Engineers specializing in cross-laminated timber (CLT) see its future less in boutique prototype towers, requiring case-by-case demonstrations for approval, than in a meat-and-potatoes mid-rise market. While, according to Colorado State University’s John van de Lindt, “some of those pioneering early CLT buildings are really almost like a partial R&D project in disguise,” he and colleagues predict that the field’s maturation depends on the incorporation of research-driven CLT standards into building codes.
“If you’re going to just do a two-story residential home, you have a perfect design code pathway to do it,” said Shiling Pei of the Colorado School of Mines, chief investigator on a National Science Foundation (NSF)-supported study of seismic design methods. “But if you want to go taller, especially [if] you want to go above 85 feet— that is currently IBC [International Building Code] for Type IV, heavy timber—then you have to do something else…a lot of testing to try to convince the local building-code officials.” He views CLT beyond about 20 stories skeptically, on economic grounds: “In my projects, I say it’s tall wood; it’s not high-rise wood.”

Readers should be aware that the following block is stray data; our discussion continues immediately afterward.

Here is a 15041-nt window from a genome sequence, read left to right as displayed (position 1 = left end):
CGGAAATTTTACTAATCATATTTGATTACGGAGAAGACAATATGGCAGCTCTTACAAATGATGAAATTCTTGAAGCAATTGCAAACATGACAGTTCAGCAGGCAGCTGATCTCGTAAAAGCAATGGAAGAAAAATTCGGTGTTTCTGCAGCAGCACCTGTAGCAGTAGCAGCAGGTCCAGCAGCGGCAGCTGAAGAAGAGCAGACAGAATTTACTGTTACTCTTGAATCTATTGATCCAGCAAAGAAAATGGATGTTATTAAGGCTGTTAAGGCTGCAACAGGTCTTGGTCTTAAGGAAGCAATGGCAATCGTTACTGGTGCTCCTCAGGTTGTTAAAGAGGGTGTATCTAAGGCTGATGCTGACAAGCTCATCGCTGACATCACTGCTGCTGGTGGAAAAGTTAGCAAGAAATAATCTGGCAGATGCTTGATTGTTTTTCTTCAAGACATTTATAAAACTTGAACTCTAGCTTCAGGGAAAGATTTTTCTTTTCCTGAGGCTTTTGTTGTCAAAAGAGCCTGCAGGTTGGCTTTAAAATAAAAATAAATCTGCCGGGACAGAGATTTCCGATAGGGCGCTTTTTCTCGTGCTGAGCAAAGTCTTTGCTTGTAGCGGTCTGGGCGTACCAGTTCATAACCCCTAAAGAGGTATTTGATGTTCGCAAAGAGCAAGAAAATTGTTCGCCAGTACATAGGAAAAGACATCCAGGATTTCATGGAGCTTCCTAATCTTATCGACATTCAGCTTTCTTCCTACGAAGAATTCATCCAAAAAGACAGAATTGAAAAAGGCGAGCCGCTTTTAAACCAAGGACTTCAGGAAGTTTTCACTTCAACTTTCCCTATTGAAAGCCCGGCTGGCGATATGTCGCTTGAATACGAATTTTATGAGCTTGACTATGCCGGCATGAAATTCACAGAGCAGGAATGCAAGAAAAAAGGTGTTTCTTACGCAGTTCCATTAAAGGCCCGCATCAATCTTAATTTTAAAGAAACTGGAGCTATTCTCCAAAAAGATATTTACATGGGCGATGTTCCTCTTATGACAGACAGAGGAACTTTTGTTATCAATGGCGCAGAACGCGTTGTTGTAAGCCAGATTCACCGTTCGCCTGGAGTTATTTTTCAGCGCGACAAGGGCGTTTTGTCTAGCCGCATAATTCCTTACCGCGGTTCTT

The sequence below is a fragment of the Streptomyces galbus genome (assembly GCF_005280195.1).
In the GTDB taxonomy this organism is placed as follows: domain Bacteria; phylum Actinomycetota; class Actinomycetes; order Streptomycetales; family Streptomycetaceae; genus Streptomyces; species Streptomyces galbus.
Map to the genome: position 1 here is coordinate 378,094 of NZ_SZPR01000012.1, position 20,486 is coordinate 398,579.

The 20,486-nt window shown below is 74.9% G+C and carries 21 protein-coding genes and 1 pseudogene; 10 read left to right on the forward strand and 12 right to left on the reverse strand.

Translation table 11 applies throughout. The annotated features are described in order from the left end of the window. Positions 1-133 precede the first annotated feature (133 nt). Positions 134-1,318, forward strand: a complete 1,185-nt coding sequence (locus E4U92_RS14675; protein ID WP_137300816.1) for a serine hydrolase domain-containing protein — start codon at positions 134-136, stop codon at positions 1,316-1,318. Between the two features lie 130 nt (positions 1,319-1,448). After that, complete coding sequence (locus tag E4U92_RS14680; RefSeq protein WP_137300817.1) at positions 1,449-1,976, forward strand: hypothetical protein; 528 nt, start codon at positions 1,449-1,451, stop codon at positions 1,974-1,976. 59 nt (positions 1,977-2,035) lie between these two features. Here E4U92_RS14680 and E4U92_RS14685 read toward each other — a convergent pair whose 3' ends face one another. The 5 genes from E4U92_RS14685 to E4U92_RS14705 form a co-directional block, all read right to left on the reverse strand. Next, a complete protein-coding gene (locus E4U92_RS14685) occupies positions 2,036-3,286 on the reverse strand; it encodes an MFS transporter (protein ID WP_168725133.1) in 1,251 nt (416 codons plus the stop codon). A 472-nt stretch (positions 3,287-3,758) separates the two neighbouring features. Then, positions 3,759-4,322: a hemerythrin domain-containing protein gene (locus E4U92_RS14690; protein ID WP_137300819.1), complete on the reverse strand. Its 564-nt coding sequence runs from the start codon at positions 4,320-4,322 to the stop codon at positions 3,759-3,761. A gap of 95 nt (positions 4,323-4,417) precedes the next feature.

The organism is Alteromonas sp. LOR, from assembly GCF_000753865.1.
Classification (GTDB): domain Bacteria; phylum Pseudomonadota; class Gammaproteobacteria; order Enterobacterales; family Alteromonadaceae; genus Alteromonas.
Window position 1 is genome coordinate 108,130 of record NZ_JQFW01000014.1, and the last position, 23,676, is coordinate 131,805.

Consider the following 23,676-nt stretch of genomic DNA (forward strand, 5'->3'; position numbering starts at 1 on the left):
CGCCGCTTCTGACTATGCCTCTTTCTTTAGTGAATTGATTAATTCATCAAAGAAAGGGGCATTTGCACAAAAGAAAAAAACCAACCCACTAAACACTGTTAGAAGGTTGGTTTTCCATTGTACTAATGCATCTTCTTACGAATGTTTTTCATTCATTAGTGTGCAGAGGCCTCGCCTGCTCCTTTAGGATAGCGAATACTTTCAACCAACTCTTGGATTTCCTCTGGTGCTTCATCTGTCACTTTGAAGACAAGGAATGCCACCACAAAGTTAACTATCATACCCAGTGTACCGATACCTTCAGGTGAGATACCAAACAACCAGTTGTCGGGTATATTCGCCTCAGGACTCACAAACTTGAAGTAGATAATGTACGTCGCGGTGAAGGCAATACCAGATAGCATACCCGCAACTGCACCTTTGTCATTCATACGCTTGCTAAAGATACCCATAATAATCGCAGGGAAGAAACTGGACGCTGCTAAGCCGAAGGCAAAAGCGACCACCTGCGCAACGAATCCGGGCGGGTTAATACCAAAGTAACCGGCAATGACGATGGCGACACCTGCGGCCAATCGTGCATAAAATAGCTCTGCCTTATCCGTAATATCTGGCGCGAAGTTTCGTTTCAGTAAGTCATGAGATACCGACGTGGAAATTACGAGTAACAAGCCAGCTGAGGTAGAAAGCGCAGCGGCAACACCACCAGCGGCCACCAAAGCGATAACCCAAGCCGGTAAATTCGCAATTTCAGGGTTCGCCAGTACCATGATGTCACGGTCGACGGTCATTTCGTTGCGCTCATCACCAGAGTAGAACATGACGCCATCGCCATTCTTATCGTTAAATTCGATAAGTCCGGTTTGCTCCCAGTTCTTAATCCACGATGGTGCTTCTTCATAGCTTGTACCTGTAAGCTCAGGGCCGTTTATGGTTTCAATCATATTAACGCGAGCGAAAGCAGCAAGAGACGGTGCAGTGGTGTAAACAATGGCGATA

Pei cites the 2011 CLT Handbook by Canadian nonprofit FPInnovations as a pivotal document, republished in a 2013 U.S. edition with input from the American Wood Council (AWC), Forest Products Laboratory, WoodWorks, and APA: The Engineered Wood Association (formerly the American Plywood Association). In 2011, APA and the American National Standards Institute developed a performance-based standard, PRG 320, updating it in 2012 and 2017; it offers detailed specifications on CLT products’ composition, dimensions, shear strength, stiffness, and other properties. The AWC’s National Design Specifications for Wood Construction and the IBC include basic CLT sections in their 2015 editions.